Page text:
Itis possible to examine whether self-threatening memories are recoverable bytesting participants’ recognition memory for different forms of feedback.

  Recognition memory is sensitive to theexistence of material in memory that is hard to recall (Shiffrin and Steyvers,1997).  This form of memory is based onfeelings of familiarity and does not require the elaborate traversal ofpathways that were formed when feedback was processed into memory (Yonelinas,2002).  Therefore, if self-threateningfeedback is encoded into memory, as suggested by the Mnemic Neglect Model, thenrecognition tasks should verify this.  Greenet al.

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(2008) tested recognition memory within the mnemic neglect paradigm.  After the free recall task, participants reada set of behaviours comprised of the original feedback given at the beginningof the experiment as well as a set of new behaviours, which the participantshad not read before.  Each participantwas instructed to identify whether the behaviours were old (seen before) or new(not seen before).

  According to the MnemicNeglect Model, there should be similar levels of accurate recognition for bothself-threatening and other forms of central trait feedback within this task.  In contrast, a perceptual-defence perspectivewould predict inferior recognition for self-threatening feedback, as thistheory suggests retrieval of these memories should be impossible.  The study found that recognition memory forself-affirming (88%), other-relevant (88%) and self-threatening feedback (86%)was almost uniform.

  These resultssuggest that self-threatening feedback is encoded into memory and processed ina way that makes it harder to recall, as these memories could be retrieved witha powerful cue (i.e. the behaviour itself), thus supporting the Mnemic Neglect Model.

ProcessingInteferenceTheMnemic Neglect Model’s cognitive assertions can further be tested byinterfering with an individuals’ ability to think/process as they readdifferent forms of feedback (Sedikides et al., 2016).  This interference negates the processingadvantage for other forms of central trait feedback, as the mental processingresources vital for forming multiple retrieval routes are lost (Sedikides , 2009).  However, becauseself-threatening feedback does not acquire a wealth of cognitive resources,processing for this feedback should be uninhibited.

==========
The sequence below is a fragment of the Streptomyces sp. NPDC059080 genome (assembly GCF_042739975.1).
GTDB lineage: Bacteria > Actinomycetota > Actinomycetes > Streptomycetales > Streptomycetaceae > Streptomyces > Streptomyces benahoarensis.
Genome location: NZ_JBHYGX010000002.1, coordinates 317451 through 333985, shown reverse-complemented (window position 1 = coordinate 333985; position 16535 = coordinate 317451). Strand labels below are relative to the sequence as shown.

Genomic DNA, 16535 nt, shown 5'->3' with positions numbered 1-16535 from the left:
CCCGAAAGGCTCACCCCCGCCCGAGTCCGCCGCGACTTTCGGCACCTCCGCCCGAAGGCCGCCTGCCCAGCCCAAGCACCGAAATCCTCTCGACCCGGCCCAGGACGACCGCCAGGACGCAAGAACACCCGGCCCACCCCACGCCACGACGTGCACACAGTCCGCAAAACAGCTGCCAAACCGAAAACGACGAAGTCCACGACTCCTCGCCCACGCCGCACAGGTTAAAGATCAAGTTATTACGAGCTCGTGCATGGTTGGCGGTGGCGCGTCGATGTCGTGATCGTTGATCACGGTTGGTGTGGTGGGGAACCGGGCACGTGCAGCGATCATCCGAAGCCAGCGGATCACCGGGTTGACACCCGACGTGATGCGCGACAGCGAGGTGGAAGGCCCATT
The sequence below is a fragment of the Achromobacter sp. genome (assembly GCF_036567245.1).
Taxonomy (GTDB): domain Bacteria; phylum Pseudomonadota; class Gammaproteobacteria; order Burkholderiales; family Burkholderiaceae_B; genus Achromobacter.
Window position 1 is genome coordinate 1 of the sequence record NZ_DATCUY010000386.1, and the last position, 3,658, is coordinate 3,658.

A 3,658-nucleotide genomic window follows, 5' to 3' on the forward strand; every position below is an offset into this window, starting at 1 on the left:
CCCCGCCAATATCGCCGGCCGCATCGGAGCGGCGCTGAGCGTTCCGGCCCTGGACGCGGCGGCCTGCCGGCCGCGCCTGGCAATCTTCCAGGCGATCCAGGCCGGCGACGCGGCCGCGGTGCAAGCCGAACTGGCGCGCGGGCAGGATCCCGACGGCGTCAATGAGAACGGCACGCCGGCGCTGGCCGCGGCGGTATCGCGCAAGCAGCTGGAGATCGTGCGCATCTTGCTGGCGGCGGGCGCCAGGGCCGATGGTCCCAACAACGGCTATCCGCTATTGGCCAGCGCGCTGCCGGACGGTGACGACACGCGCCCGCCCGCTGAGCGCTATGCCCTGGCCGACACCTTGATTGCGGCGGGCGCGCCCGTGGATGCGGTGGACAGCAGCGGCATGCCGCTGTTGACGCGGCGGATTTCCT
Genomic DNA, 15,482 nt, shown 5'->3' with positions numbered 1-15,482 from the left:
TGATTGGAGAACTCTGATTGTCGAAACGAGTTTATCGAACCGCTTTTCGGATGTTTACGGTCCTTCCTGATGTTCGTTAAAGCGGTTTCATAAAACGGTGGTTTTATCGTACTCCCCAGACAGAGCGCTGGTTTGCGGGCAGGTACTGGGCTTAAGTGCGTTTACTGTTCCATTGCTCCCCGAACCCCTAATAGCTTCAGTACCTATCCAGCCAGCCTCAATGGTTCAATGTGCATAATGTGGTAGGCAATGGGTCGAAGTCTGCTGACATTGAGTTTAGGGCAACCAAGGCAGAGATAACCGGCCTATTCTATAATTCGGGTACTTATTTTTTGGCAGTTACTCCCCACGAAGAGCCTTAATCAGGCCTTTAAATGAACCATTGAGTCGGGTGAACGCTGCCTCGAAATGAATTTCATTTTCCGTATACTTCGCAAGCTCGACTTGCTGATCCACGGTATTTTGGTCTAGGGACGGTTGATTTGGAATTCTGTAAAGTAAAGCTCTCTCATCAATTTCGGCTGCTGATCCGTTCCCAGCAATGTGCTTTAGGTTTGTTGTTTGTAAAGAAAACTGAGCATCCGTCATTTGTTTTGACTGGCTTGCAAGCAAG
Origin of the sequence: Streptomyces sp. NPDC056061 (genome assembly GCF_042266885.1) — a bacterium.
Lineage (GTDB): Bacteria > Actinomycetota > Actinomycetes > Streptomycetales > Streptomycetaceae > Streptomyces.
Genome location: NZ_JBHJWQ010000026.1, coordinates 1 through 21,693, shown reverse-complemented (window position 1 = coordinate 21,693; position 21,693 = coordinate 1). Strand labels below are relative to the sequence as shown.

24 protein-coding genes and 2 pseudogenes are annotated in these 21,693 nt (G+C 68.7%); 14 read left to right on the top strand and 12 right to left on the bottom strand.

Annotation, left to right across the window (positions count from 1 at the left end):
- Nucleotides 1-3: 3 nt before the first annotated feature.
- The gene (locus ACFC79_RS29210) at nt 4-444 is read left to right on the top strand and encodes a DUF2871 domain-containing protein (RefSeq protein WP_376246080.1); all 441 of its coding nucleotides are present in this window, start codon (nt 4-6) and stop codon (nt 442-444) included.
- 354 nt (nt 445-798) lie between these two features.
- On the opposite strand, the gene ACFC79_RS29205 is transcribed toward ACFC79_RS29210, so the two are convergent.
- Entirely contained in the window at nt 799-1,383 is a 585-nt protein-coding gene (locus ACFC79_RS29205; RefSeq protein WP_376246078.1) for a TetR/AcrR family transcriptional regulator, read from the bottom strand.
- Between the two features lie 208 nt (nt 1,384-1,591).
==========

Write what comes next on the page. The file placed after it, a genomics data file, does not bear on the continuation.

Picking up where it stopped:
Therefore, if the MNE is caused bydifferential processing, the effect should be lost in circumstances wheremental processing is interfered with at encoding.  This has been tested in two ways within theliterature. Time Restrictions.  Experimentally imposing aminimal processing time restricts a person’s ability to think and processinformation (Schroeder, 2014), as well as being a determinant of poor recall(Story, 1998).  Thus, according to the MnemicNeglect Model, imposing restrictions on feedback reading time should eliminatethe MNE, as possible processing advantages for other forms of central traitfeedback are eliminated.

  Sedikides andGreen (2000) tested this prediction.  Theresearchers either gave participants eight seconds (ample time) or two seconds(limited time) to read each behaviour within the mnemic neglect paradigm.  The present research found that recall ofother forms of central trait feedback decreased from the ample time (44%) tothe limited time (28%) condition.  However,recall for self-threatening feedback was essentially the same in both ample(33%) and limited (32%) time conditions. Therefore, the MNE was evident in the ample time but not in the limitedtime condition, supporting the Mnemic Neglect Model.Imposing load.

  Imposing load duringprocessing causes a reduction in available cognitive resources and results inpoor recall (Camos & Portrat, 2015). According to the Mnemic Neglect Model, this interference should restrictthe processing advantages for other forms of central trait feedback andeliminate the MNE.  This idea was testedby Wells (2012).  In his experiment, theresearcher paired a cognitive load manipulation with the mnemic neglectparadigm.  Half of the participants weretold to learn a six-digit number prior to presentation of the behaviouralfeedback (high load condition).  Theother half completed the paradigm without the load manipulation (no loadcondition).  The Mnemic Neglect Model wassupported by the findings of this research.

 In the no load condition, participants recalled self-threateningfeedback (29%) poorly compared to other forms of central trait feedback (41%).  However, in the high load condition,participants recalled self-threatening feedback (26%) better than other formsof central trait feedback (19%).  Hence,the MNE was evinced in the high load condition, but reversed in the low loadcondition.

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